DeVos is also a so-called deeply anti-government libertarian. An editor with the Detroit Free Press says DeVos is driven “by her conviction that any nontraditional public school is better than a traditional one, simply because it is not operated by government.”
Since the early 1990s, in her home state of Michigan, DeVos has led and funded a libertarian anti-government movement to give parents “school choice.” This means taking taxpayer money from public schools and giving it directly to parents in the form of “school vouchers” which can be used like cash to pay expenses for sending a child to any school that will accept them, including public schools, private schools, religious schools and “charter schools.” Vouchers are always promoted and defended as a way to give poor people a decent education, but that’s often a cover for other motives.
Charter schools are “public” schools in the sense that the public pays for them. However, charters are privately owned and operated; they choose their own students, manage their own curriculum, and in most places are not answerable or accountable to local school districts or school boards or to anyone else. They can teach whatever they want and manage their money in secret.
With Betsy DeVos and her husband funding and cheerleading the campaign, in 1994, the state of Michigan bet heavily on charter schools. It has not gone well.
In 2014, a yearlong investigation of Michigan’s charter schools by the Detroit Free Press revealed: “Wasteful spending and double-dipping. Board members, school founders and employees steering lucrative deals to themselves or insiders. Schools allowed to operate for years despite poor academic records. No state standards for who operates charter schools or how to oversee them.”
As a lengthy New York Times exposé revealed in 2017, “Michigan Gambled on Charter Schools. The Children Lost.” As the Times pointed out, “it’s important to understand that what happened to Michigan’s schools isn’t solely, or even primarily, an education story: It’s a business story.”
The “school choice” movement is driven by libertarian malice toward all government, but it is also driven powerfully by the profit motive. U.S. public schools spend $694 billion each year and a lot of hucksters — many with no experience as educators — want a slice of that pie.
Jonathan Kozol, a writer and advocate for public education, has described the “corporate predation” attacking U.S. public schools. In 2007, Kozol reported that a group of investment bank analysts said privatizing public schools offered the biggest profit opportunity since health care services were privatized in the 1970s. “The K-12 market is the Big Enchilada,” one banker wrote.
Because they can choose their own students, charter schools tend to select students whose parents are well-to-do and resourceful, leaving the public schools with reduced funds to educate the remaining kids, whose parents are poorer. In this way, “school choice” increases inequality in the nation’s educational system.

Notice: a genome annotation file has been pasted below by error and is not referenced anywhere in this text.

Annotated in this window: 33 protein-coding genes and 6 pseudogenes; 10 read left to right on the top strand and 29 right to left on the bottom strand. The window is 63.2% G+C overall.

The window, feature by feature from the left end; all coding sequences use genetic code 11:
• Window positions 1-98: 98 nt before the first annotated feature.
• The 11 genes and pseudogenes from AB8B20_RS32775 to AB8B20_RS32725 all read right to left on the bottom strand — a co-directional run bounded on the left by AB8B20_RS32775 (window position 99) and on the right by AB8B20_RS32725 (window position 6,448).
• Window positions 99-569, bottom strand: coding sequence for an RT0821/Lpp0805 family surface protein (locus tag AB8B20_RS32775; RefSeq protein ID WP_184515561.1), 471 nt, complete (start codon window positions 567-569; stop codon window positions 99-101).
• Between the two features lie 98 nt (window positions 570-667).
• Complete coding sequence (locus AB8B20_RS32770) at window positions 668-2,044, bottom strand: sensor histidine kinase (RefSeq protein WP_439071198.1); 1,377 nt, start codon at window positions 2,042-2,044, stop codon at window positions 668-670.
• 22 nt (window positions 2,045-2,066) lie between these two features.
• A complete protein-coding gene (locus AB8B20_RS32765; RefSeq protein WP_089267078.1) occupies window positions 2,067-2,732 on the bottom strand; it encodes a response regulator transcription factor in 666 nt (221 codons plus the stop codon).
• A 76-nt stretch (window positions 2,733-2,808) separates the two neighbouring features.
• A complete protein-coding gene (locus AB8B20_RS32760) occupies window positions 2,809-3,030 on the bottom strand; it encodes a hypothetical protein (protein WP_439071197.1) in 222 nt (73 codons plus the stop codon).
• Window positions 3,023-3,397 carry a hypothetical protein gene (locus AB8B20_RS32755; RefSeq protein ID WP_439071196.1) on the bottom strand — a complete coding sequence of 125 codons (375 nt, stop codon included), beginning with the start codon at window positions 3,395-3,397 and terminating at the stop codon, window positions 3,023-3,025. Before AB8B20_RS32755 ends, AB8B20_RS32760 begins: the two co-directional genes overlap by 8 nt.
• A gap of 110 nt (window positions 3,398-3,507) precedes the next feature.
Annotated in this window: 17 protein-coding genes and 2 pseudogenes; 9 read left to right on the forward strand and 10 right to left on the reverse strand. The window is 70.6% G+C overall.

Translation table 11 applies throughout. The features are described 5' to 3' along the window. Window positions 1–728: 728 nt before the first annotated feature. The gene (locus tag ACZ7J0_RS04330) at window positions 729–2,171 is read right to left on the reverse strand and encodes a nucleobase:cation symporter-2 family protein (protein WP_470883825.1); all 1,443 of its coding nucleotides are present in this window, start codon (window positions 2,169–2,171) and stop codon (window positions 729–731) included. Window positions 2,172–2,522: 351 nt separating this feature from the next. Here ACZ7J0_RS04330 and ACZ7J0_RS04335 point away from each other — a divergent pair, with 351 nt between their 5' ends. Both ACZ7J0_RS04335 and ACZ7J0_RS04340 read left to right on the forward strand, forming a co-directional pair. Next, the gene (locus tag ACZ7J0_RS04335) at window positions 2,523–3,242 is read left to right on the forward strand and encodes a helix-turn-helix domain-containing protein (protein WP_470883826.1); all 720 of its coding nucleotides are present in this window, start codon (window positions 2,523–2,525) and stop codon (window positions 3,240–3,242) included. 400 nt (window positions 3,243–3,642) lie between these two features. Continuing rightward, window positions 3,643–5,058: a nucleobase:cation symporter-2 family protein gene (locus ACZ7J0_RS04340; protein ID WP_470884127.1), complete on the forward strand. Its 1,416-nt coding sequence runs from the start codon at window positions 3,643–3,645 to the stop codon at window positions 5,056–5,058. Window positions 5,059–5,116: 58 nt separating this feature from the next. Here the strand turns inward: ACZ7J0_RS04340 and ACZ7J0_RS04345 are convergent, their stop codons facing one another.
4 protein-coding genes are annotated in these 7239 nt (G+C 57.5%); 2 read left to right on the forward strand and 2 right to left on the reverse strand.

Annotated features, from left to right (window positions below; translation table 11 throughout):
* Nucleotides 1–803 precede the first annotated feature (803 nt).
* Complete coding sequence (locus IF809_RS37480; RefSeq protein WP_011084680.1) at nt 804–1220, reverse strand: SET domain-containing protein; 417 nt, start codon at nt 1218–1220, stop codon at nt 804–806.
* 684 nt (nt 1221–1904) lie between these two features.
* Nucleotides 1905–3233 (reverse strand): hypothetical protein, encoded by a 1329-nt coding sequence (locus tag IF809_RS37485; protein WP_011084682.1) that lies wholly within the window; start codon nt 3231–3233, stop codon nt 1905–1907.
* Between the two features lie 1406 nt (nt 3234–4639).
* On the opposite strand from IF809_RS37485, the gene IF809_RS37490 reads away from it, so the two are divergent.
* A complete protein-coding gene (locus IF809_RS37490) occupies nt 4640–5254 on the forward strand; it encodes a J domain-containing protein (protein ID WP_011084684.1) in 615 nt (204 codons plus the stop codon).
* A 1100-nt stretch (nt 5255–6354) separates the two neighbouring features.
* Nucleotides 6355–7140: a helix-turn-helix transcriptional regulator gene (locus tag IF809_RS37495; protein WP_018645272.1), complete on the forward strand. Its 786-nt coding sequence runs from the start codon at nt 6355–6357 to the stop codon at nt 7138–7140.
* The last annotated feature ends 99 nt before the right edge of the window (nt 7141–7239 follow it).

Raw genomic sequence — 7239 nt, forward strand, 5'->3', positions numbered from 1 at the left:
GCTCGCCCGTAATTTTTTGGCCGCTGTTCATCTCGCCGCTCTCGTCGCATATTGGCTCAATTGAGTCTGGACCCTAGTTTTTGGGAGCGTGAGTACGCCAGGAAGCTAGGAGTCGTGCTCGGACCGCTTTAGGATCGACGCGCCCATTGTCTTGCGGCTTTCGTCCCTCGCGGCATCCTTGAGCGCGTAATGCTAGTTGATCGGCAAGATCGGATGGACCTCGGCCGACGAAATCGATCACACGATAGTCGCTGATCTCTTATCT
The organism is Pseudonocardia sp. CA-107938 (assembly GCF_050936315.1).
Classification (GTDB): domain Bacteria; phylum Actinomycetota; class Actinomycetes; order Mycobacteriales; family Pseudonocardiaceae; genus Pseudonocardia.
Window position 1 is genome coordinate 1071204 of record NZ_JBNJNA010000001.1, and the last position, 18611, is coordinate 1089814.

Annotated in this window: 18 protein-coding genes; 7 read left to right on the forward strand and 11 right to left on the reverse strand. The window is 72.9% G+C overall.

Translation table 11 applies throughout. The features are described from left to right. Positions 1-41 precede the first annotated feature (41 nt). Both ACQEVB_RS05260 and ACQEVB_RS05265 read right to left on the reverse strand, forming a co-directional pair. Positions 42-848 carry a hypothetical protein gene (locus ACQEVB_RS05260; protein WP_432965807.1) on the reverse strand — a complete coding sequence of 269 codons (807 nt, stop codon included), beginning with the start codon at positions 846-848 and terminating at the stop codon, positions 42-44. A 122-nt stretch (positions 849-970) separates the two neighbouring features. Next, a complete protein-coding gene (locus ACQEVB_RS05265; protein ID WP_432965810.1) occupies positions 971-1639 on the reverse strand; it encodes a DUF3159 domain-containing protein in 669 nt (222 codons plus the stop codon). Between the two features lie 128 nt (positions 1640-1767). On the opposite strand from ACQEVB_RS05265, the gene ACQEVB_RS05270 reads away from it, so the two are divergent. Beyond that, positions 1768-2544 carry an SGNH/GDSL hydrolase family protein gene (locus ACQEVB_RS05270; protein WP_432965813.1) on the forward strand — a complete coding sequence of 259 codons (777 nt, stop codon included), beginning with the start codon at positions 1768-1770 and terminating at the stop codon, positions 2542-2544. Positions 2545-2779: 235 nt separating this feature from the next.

In the U.S., conservatism and racism have always gone hand in hand. Vouchers and charter schools have become a legal way to maintain and expand racial segregation. It’s probably no accident that the idea of school vouchers was invented by libertarian economist Milton Friedman in 1955 — the same year the U.S. Supreme Court ruled that public schools must be racially integrated “with all deliberate speed.” After Brown v. Board of Education in 1954, Southern states were looking for a way to evade school integration; private schools were the answer, but they were expensive. School vouchers (and later, charter schools) solved that problem by diverting taxpayer money to private schools, thus legally maintaining racially segregated schools, separate and unequal.
From the DeVos/Trump viewpoint, privatizing education has another major benefit — eliminating or weakening teachers’ unions, which are among the nation’s largest and strongest remaining labor organizations. As a Republican Party donor and leader in Michigan, DeVos has aggressively opposed unions. In 2012, she and her husband pushed through an anti-union “right-to-work” law, outlawing labor contracts that require all employees in a unionized workplace to pay dues for union representation. In 2018, the U.S. Supreme Court’s Janus decision made “right to work” the law of the land nationwide.
The most important factor in the quality of public schools is funding, but the second most important factor is the quality of the teaching. To maintain quality, teachers — rather than bureaucrats or business managers — must shape the curriculum and control the amount of time teachers spend in collaborative planning and in individual tutoring. Furthermore, teacher pay and years of experience are crucial to successful schools. Without collective bargaining provided by a union, teachers cannot have a serious voice in school improvement.
As Trump and DeVos demand that all schools open in the fall, despite the obvious health hazards to tens of millions of people, we can recognize their cynical plan as part of a long-term strategy by conservatives to eliminate democracy’s most important foundation — an informed populace based on quality education for all. To ensure a decent education for all, instead of privatizing schools we could eliminate poverty and stop funding public schools by property taxes, which inherently produces unequal school funding. We could easily fund all public schools adequately and equally, and, finally, we could protect, support and strengthen teachers’ unions.
If Democrats are serious about “resistance,” they will take this stand, loud and bold, for public health and quality education for all.